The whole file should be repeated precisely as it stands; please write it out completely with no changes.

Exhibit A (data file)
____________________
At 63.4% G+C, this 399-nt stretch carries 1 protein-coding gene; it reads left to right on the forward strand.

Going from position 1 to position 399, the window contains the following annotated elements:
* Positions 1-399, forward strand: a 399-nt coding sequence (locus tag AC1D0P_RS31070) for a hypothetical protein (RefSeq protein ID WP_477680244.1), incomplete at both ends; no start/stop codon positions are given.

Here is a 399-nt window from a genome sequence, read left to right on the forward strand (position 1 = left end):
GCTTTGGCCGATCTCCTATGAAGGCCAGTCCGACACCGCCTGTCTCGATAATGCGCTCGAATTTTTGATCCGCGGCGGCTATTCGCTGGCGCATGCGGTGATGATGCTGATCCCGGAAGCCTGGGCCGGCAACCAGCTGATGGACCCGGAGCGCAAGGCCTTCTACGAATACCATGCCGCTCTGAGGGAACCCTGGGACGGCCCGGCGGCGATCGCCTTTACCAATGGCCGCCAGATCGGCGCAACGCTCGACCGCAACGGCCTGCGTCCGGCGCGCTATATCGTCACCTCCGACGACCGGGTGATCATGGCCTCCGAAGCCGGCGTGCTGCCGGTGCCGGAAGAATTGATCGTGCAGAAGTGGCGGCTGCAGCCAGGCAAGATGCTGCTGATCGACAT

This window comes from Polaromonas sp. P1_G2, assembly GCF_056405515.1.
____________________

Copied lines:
At 63.4% G+C, this 399-nt stretch carries 1 protein-coding gene; it reads left to right on the forward strand.

Going from position 1 to position 399, the window contains the following annotated elements:
* Positions 1-399, forward strand: a 399-nt coding sequence (locus tag AC1D0P_RS31070) for a hypothetical protein (RefSeq protein ID WP_477680244.1), incomplete at both ends; no start/stop codon positions are given.

Here is a 399-nt window from a genome sequence, read left to right on the forward strand (position 1 = left end):
GCTTTGGCCGATCTCCTATGAAGGCCAGTCCGACACCGCCTGTCTCGATAATGCGCTCGAATTTTTGATCCGCGGCGGCTATTCGCTGGCGCATGCGGTGATGATGCTGATCCCGGAAGCCTGGGCCGGCAACCAGCTGATGGACCCGGAGCGCAAGGCCTTCTACGAATACCATGCCGCTCTGAGGGAACCCTGGGACGGCCCGGCGGCGATCGCCTTTACCAATGGCCGCCAGATCGGCGCAACGCTCGACCGCAACGGCCTGCGTCCGGCGCGCTATATCGTCACCTCCGACGACCGGGTGATCATGGCCTCCGAAGCCGGCGTGCTGCCGGTGCCGGAAGAATTGATCGTGCAGAAGTGGCGGCTGCAGCCAGGCAAGATGCTGCTGATCGACAT

This window comes from Polaromonas sp. P1_G2, assembly GCF_056405515.1.